This post is part of a series on approaching data ethics through the lens of risk: exposure, assessment, consequences, and mitigation.
- Part 1 – exploring the core ideas of risk, and how they apply to data ethics
- Part 2 and Part 3 – questions to kick off a data ethics risk assessment related to company-wide matters
- Part 4 – questions to assess individual data project
- Part 5 – risk mitigation and otherwise staying out of trouble
Whenever your company handles data – from selling it in raw form, all the way to providing data-driven services – you expose yourself to some amount of risk, especially data ethics risk. Performing a risk assessment is key to uncovering and handling problems early on.
It’s best to perform an assessment on a data project during the planning stages, so you can make proactive adjustments. That said, you can still review existing projects that you have already released into the wild, and catch problems that haven’t yet surfaced.
In Part 3 I mentioned the idea of your data supply chain: keeping track of how data enters and leaves your organization.
The exit point involves selling raw or summarized data to some outside party. How well do you know the downstream recipient? How they will use the data? You might claim that it’s not your problem what your customers do once you’ve sold them the goods. If your they do something nasty with the data, though, your name will get dragged down with theirs. It’s best to think twice before writing this off as a non-issue.
Take the analytics firm Slice Intelligence, for example. They created a service Unroll.me to help people manage their e-mail subscriptions. They also used Unroll.me to collect Lyft receipt details, which it then sold to competing ride-share firm Uber. People can debate whether this was an appropriate competitive intelligence activity on Uber’s part (especially as Uber has made it into the news for other unsavory data practices) but the fact remains that Slice Intelligence found themselves sharing Uber’s unwanted press spotlight.
Before you sell raw data to someone, ask yourself how you’d feel about making front-page news as a result.
You certainly wouldn’t build a project that makes you uncomfortable, but there are a lot of reasons other people may feel ill at ease with something that you think is perfectly innocent. People don’t react well when they feel surprised or exposed through a company’s data efforts.
As a concrete example: In cafes, you typically provide the cashier with a name to associate with the order. This can be slow, messy, and error-prone, especially during rush periods, so some cafes have switched to point-of-sale systems that instead pull the name from the credit card that is used for the purchase.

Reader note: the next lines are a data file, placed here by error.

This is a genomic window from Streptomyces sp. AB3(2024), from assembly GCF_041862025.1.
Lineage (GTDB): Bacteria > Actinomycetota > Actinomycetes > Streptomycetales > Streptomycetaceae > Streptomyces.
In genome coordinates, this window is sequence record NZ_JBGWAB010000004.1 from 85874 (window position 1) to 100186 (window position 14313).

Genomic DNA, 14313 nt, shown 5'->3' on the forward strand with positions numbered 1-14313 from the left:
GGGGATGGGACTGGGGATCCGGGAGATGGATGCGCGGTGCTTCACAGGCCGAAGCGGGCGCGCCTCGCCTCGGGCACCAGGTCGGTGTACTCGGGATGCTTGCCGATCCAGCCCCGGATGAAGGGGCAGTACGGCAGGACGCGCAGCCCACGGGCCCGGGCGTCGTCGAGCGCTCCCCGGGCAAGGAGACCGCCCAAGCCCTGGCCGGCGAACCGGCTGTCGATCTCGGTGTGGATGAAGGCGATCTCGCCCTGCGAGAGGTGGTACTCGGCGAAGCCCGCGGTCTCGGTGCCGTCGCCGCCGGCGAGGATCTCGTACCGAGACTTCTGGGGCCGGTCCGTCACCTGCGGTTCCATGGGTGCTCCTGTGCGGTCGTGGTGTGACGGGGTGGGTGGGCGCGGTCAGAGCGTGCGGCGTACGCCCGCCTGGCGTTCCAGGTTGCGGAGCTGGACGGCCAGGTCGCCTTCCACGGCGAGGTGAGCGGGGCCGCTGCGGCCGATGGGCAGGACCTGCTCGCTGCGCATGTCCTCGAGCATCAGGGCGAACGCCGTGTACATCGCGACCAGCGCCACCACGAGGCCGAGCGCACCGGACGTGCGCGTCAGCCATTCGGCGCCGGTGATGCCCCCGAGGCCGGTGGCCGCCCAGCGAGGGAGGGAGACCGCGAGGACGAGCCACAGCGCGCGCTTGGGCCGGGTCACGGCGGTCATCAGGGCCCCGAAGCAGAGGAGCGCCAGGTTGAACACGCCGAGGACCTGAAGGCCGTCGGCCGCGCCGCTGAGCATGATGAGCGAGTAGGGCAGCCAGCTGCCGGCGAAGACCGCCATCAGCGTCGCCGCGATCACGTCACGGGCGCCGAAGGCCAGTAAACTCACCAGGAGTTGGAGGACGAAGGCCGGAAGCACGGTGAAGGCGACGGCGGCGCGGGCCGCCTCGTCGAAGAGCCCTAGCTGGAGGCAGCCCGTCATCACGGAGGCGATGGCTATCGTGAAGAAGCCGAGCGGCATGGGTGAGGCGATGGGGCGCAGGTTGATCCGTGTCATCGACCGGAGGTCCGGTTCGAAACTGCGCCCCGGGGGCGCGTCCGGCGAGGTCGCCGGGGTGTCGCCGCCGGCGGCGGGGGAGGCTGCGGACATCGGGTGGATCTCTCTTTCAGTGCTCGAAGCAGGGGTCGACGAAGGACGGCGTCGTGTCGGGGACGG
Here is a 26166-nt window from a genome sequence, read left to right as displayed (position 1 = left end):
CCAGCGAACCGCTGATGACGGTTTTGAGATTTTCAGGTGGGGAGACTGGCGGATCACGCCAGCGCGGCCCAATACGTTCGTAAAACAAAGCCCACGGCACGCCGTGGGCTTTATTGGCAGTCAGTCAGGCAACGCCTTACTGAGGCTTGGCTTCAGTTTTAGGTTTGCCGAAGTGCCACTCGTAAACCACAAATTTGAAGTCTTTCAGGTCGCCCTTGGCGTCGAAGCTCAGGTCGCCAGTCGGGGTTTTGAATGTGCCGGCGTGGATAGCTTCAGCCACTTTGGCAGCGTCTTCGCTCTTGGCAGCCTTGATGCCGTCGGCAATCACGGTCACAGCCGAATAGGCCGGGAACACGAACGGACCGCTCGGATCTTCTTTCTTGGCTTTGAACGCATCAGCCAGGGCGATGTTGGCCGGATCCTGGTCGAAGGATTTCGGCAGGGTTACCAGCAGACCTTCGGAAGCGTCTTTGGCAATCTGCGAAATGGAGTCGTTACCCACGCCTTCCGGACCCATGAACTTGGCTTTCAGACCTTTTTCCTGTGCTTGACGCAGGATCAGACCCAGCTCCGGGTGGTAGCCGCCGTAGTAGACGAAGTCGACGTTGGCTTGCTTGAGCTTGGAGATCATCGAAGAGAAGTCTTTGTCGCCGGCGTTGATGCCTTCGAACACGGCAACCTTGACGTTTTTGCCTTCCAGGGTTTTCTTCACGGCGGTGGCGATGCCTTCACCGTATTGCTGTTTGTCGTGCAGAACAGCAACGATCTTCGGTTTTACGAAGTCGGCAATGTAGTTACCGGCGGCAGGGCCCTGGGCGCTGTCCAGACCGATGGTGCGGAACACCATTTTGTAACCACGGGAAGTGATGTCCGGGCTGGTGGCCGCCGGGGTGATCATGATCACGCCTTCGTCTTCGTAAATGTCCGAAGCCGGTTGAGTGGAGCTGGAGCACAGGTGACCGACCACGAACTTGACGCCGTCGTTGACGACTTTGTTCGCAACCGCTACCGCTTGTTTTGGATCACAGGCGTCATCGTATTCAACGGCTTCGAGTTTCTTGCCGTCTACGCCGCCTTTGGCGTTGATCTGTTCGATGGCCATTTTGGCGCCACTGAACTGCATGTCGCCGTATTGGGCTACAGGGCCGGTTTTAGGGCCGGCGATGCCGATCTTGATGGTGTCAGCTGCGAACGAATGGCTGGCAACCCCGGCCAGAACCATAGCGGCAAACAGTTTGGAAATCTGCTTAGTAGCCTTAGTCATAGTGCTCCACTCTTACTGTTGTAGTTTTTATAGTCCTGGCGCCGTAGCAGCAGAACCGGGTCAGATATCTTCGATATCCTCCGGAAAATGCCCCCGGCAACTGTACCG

The intended outcome here – quickly getting the right name on an order – includes an unintended outcome. There are plenty of people who provide pseudonyms in such a situation because they aren’t comfortable with having their name broadcast in a public space. This includes people who have adopted a nickname to blend in with a local culture, as well as people who use a pseudonym for reasons of personal safety.
This is why your risk assessment should include feedback from a variety of perspectives in order to spot these kinds of problems early on. You certainly want diversity of experience in terms of gender and ethnicity, but also sexual identity, age range, income, and even geographic location.
For every data project, ask yourself: is this idea worth alienating groups of people who would be uncomfortable? Is it worth putting someone else at risk?
Testing a data project for discomfort is one thing. You’ll also want to test for intentional misuse: “if we sell this raw data, or sell services based on this data, how could it be used for nefarious purposes?”
Here, you can borrow an idea of red-teaming from the military world. A “red team” is a group of people in your company who have knowledge of the idea and who pretend to have malicious intent. They come up with ways to use the data or service to harm other people or other companies, and a “blue team” then figures out ways to counter those efforts.